tori amosEveryone has a jarring musical awakening in high school, and Tori Amos was mine. She was the artist who, during those confusing years when no one seemed to understand, played music that echoed exactly how I felt. I remember getting ready to go see her play for the first time when I was 14 or 15, putting on my mom’s mascara and slipping a black lace shirt dress over jeans and a t-shirt. I think I was even shaking a little on the T ride over – excited like only a 14-year-old going to see their musical idol can be.

Yes, she’s known for her rabid fans – tortured women wearing too much eyeliner and gay men also wearing too much eyeliner. And when reviews write about her album, the word “cult” usually gets slipped in the opening paragraph somewhere. But, possibly as a rapid eyeliner-ed fan, I think it’s well-earned.

Perhaps you had to see her last night (or that first night I saw her about ten years ago) to get it – standing up on stage over a piano bench, playing a grand piano with her left hand and a harpsichord with her right hand (this is hard, people), legs spread, stopping in the middle of a song to improvise for a minute or two about the guy in the third row who’s bothering her.

A child piano prodigy, at five she was the youngest student to ever be accepted to the Peabody Conservatory of Music. At age 11, she was the youngest student to be kicked out. After that she played in gay piano bars in Washington DC for years before she hit it big in the early 90s with “Silent All These Years.”

And I loved her. I listened to her obsessively, tracked down every rare single and every limited edition poster, drove six, seven hours to catch a show. I drove room mate crazy and embarrassed boyfriends.

But what happens to these teenage obsessions ten years later? Sure, I still buy all of her albums, but I no longer buy every magazine she appears in or read about her Australian set lists on the internet. The posters I have of her are rolled up.

Last night, though – last night I put my Tori tickets in my wallet and dug through my wardrobe until I found a very specific black lace shirtdress that could have easily been in My So-Called Life. Despite smelling like closet, it fit – kind of. It fit in the physical-size way, but not so much in the personality way. I walked into the living room where my sister Becky and Ben were. Becky said something about how 1994 the room got, and Ben looked at me with a huge smile on his face – he was seeing High School Sarah for the first time. And he found her hilarious.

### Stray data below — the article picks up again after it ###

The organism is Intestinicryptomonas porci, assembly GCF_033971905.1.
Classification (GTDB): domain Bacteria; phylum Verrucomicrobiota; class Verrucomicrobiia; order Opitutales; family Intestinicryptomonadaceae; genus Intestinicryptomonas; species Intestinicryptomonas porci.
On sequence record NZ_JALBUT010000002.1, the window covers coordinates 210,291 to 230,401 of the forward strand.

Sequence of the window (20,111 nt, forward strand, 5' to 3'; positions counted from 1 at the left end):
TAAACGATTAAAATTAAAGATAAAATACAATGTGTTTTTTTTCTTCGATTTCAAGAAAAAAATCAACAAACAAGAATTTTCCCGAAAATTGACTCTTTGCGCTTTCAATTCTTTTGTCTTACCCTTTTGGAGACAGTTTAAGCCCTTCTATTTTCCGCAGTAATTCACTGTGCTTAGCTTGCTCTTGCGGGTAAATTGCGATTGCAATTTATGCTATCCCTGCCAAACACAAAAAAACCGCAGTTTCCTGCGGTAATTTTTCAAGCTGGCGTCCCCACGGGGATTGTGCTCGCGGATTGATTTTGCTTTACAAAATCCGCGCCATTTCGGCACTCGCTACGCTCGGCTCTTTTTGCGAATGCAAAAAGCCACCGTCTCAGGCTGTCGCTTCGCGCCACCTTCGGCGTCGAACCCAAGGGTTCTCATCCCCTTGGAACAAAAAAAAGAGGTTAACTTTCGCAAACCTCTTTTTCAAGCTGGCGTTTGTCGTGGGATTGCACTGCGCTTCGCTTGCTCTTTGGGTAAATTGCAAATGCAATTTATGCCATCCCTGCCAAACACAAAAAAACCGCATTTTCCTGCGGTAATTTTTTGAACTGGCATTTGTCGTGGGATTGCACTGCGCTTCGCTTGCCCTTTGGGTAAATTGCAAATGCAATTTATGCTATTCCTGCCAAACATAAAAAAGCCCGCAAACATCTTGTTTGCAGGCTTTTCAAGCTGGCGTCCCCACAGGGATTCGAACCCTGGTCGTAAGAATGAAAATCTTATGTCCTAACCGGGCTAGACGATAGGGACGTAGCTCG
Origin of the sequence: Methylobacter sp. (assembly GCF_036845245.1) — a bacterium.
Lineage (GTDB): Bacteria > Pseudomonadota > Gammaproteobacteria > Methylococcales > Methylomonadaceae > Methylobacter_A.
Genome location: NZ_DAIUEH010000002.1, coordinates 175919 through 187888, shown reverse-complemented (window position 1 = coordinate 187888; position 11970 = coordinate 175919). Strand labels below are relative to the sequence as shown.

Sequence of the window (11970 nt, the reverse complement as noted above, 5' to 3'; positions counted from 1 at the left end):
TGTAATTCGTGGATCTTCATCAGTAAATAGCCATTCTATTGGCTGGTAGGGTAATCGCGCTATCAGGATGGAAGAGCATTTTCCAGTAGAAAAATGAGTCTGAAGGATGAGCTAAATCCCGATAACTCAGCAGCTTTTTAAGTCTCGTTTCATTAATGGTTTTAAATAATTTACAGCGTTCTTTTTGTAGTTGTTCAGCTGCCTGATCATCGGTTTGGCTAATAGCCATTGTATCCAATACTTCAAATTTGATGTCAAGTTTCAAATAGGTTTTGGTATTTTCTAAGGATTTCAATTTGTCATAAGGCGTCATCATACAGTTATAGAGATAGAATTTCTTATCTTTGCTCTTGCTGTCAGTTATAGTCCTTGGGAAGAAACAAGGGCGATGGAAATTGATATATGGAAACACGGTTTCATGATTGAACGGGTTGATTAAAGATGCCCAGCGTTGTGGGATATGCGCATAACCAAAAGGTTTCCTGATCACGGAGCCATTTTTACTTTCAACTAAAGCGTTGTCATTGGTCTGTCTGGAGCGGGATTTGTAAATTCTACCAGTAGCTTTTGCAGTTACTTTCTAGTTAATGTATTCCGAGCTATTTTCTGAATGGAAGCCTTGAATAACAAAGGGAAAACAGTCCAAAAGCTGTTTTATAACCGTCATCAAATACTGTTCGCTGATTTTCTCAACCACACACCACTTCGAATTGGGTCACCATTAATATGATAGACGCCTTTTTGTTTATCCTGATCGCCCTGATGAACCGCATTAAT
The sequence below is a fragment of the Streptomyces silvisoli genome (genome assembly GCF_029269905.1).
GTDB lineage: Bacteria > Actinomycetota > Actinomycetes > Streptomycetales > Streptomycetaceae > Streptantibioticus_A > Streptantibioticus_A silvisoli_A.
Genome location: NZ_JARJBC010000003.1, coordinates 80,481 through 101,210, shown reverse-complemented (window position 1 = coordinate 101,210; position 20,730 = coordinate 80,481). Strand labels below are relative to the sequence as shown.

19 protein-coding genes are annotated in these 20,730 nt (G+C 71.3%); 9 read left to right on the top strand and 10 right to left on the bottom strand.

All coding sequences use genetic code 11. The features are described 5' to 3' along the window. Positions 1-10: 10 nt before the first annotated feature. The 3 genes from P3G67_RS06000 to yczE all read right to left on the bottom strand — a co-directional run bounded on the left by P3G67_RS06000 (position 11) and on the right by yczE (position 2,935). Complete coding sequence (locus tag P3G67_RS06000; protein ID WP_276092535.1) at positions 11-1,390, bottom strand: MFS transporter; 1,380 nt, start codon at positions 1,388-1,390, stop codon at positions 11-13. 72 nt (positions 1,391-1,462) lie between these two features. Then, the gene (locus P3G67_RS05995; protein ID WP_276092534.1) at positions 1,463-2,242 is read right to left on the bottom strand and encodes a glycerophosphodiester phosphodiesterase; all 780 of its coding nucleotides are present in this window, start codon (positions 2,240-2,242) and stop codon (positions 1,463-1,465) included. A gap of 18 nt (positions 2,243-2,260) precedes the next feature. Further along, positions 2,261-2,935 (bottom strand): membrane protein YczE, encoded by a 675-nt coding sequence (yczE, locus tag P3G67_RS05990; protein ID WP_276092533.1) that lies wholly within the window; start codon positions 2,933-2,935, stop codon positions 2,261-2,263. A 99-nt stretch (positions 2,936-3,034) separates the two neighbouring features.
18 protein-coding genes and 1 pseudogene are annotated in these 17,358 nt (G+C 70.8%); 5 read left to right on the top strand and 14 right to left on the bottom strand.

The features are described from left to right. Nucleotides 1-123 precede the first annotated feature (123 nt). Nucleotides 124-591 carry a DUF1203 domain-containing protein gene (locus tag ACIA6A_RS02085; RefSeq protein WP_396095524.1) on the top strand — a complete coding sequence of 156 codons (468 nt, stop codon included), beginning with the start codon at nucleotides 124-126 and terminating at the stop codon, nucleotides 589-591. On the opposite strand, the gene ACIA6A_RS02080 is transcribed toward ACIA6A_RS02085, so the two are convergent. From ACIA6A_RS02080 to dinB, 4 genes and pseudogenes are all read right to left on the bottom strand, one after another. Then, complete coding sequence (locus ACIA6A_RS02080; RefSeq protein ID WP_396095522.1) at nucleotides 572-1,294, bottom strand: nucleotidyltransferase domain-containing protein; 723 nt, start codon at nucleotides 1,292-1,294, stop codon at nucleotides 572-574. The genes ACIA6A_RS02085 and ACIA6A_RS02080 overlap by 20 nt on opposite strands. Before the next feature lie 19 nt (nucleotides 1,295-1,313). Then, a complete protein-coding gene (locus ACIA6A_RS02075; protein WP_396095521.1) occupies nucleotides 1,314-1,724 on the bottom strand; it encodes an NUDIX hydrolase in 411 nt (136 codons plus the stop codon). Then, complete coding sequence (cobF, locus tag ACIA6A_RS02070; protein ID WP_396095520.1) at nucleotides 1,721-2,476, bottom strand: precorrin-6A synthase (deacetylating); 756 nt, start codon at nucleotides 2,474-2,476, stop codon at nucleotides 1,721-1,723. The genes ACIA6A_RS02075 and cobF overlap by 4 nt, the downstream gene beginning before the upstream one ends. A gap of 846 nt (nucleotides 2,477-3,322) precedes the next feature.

I changed. I took off the shirtdress (which also made appearances at a few other concerts – Ani Difranco, Bob Dylan, Sleater-Kinney) and retired it. I’m still young and everything, but I’m not 14 anymore. I rummaged some more and found a sheer black fitted sweater that was a little more my current style. Things change, I told myself, but I can still wear see-through.

At the concert, I expected to see a bunch of high schoolers and college kids, but they weren’t there. Most people were in their 20s and 30s, and also seemed to have pulled out their slightly-conservative but still-fun outfits – Chunky boots, flowing dresses, kitten heels (and yes, tubs of eyeliner). Everyone talked like friends. It was nothing less than cozy.

Tori Amos ran on stage and was just as she has always been -full of energy, sporting a bright red wig and sequined pants suit, humping the piano when she pleased, and playing and singing like it was the easiest thing in the world.

She was everything that Britney and Paris and Lindsay are not: absolutely confident, ambitious, fun, quirky, and hellbent on making great art. I still knew to clap when she pulled out a rare b-side from 1999 or when she added the rare “brambles” verse to another non-album song. And the music was still just plain beautiful – something that deeply affected and inspired me. That won’t change.

 Here’s some recent live footage if you’re interested: